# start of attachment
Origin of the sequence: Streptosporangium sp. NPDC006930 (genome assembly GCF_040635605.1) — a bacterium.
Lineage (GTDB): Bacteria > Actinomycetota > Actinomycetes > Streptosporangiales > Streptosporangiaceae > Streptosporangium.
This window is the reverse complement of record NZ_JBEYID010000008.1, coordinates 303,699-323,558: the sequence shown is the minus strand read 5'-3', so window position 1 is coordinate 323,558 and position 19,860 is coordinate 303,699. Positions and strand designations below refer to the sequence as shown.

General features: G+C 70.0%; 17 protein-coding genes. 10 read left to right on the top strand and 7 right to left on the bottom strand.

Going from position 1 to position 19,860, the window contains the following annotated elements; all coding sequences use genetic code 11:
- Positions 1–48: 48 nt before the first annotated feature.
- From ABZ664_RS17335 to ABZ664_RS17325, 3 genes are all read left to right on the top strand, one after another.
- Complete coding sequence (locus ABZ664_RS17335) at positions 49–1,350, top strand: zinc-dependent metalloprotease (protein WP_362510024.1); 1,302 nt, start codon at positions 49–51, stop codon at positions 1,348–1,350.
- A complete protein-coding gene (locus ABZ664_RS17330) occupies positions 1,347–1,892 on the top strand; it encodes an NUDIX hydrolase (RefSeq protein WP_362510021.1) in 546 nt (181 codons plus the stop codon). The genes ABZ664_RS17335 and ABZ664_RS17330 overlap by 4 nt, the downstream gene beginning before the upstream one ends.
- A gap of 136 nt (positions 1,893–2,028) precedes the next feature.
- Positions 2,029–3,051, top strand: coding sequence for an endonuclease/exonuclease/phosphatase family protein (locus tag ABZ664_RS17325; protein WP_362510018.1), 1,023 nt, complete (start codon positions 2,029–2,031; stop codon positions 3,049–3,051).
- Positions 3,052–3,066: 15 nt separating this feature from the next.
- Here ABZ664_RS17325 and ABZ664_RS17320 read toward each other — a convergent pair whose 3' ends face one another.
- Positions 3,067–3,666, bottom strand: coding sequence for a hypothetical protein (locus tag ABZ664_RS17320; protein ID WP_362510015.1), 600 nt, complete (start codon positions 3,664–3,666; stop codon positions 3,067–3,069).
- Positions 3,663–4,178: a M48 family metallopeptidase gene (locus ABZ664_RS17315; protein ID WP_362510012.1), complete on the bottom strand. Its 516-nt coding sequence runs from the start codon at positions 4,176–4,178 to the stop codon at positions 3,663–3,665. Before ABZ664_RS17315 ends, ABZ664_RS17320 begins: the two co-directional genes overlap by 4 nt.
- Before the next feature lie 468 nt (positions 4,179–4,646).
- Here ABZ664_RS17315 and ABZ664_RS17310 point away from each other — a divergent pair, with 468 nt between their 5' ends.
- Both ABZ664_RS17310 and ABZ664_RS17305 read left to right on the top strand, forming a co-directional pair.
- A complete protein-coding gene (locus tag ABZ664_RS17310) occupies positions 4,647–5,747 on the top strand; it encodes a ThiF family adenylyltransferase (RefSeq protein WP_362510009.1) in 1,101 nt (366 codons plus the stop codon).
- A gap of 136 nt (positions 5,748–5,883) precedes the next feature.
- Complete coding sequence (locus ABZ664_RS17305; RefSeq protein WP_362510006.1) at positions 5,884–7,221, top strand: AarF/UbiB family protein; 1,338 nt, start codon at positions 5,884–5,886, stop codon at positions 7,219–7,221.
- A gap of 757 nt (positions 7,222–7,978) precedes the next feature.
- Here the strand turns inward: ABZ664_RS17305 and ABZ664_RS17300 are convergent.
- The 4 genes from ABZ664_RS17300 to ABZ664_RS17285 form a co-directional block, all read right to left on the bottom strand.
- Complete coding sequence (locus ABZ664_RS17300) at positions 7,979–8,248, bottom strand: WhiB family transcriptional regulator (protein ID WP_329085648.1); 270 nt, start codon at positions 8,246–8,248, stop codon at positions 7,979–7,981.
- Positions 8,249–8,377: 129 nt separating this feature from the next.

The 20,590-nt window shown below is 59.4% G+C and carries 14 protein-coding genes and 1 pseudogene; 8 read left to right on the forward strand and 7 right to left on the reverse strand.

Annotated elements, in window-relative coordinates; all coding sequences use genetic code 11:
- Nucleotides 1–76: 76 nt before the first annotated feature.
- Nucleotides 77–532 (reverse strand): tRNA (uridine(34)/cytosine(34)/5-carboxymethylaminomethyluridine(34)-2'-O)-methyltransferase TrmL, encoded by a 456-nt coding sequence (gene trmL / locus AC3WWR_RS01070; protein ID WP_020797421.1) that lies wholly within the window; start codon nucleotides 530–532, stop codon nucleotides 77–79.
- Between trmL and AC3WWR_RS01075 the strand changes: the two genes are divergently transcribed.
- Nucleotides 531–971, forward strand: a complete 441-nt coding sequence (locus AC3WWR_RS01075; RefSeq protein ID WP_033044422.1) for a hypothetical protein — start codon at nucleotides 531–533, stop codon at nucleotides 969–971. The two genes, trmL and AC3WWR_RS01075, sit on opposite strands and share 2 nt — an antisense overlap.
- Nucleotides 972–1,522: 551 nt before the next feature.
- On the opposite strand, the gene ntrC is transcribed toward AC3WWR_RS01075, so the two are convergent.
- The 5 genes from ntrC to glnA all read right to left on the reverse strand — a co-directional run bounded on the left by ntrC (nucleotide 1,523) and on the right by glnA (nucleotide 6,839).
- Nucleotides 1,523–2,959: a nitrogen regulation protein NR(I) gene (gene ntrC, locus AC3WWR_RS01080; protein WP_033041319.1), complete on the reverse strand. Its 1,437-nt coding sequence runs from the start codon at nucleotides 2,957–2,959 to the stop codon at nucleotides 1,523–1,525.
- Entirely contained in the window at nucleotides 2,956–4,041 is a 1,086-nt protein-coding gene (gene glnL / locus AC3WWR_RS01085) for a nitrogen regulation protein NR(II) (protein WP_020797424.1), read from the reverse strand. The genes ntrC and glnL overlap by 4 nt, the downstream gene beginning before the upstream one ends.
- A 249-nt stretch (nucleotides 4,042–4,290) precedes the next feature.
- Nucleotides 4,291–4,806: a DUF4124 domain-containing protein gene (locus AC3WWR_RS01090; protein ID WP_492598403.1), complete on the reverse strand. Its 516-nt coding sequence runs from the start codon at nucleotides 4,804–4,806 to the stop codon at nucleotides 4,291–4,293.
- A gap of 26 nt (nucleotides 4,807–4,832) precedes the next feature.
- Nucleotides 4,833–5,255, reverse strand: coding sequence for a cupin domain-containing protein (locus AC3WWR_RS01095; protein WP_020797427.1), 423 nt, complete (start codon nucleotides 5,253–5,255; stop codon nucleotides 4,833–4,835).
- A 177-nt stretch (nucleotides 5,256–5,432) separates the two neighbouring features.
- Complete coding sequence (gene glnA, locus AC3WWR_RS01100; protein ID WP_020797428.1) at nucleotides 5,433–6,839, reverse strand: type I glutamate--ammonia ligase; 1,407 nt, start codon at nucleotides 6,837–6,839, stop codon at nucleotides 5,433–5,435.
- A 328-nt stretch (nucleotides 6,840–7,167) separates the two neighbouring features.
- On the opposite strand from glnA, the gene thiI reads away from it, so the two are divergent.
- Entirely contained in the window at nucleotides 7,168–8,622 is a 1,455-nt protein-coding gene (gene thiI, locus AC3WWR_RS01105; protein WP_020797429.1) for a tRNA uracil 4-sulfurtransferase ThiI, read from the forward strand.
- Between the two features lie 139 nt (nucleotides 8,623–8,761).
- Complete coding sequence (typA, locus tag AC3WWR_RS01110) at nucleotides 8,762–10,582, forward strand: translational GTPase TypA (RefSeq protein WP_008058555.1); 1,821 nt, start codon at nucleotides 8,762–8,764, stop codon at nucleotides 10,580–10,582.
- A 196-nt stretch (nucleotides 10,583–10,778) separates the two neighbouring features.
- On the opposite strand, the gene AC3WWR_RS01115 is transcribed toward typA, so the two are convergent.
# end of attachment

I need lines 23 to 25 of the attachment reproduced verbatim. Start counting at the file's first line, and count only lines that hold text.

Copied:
- Here the strand turns inward: ABZ664_RS17305 and ABZ664_RS17300 are convergent.
- The 4 genes from ABZ664_RS17300 to ABZ664_RS17285 form a co-directional block, all read right to left on the bottom strand.
- Complete coding sequence (locus ABZ664_RS17300) at positions 7,979–8,248, bottom strand: WhiB family transcriptional regulator (protein ID WP_329085648.1); 270 nt, start codon at positions 8,246–8,248, stop codon at positions 7,979–7,981.